The record of Henry Bibb’s activities in Canada show that he took a broad view of the refugee question. He associated himself actively with the Anti-Slavery Society of Canada at its formation in 1851 and at the first annual meeting held in Toronto in 1852 was elected one of the vice-presidents. In the reports of this organization will be found several references to his work. He was also the first president of the Windsor branch of the Anti-Slavery Society and made several tours through the western end of Upper Canada visiting the Negro communities and speaking on the slavery issue. In his newspaper, The Voice of the Fugitive, he chronicled every movement that would aid in the uplift of his people and set forth their needs in an admirable way. Its columns give a large amount of information concerning the fugitives in Canada after 1850.

Bibb’s colonization plan was a well-meant effort to improve the status of the Negro in Canada. While it lacked the permanence of the Elgin settlement, which even today preserves its character, it opened the way for a certain number of the refugees to provide for their own needs and it lessened to some extent the congestion of refugees in border towns like Windsor and Sandwich. It is a debatable question whether segregation of these people was wise or not. At that time it seemed almost the only solution of the very pressing problem. After the Civil war many of the Negroes in Canada returned to the United States and those who remained found conditions easier. There was usually work for any man who was willing to labor and it is a well-recorded fact that many of the fugitives, entering the country under the most adverse of circumstances, succeeded in getting ahead and gathering together property. Benjamin Drew’s picture of the Canadian Negroes as he found them in the middle of the fifties is favorable and when Dr. Samuel G. Howe investigated the Canadian situation on behalf of the Freedmen’s Inquiry Commission in 1863[14] he was able to report:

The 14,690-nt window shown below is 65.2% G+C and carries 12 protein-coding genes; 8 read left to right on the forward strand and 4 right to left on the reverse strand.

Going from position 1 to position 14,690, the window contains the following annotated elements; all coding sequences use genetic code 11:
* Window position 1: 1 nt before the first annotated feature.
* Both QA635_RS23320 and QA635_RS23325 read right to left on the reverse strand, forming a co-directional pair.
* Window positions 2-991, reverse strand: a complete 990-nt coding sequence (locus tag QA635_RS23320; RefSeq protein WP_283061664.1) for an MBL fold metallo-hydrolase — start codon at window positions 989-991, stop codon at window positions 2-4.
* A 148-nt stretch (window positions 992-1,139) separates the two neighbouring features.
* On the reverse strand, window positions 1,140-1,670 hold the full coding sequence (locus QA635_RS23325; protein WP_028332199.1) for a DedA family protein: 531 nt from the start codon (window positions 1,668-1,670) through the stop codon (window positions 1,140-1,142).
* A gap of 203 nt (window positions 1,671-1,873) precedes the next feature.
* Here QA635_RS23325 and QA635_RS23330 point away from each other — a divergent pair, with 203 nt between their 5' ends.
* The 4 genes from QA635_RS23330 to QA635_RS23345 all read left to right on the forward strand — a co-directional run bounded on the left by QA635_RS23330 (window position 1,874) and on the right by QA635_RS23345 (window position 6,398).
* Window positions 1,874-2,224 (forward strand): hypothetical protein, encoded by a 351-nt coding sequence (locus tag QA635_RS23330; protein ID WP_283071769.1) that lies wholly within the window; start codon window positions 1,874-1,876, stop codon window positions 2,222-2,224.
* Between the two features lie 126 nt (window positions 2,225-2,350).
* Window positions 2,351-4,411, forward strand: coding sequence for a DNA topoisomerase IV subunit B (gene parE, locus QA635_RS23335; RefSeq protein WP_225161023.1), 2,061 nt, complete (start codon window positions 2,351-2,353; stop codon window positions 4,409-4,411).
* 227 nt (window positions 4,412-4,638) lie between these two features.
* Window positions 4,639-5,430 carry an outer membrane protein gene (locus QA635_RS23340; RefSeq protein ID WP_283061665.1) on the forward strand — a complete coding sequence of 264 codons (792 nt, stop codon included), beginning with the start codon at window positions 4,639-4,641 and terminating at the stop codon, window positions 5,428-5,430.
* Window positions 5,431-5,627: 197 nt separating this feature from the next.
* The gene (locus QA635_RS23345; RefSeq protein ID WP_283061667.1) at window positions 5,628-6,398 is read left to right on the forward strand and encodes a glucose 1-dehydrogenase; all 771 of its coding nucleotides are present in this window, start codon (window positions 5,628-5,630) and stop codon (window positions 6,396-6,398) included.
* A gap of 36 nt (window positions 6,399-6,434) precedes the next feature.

“The refugees in Canada earn a living, and gather property; they marry and respect women; they build churches and send their children to schools; they improve in manners and morals—not because they are picked men but simply because they are free men. Each of them may say, as millions will soon say, ‘When I was a slave, I spake as a slave, I understood as a slave, I thought as a slave; but when I became a free man I put away slavish things.’ ”

Fred Landon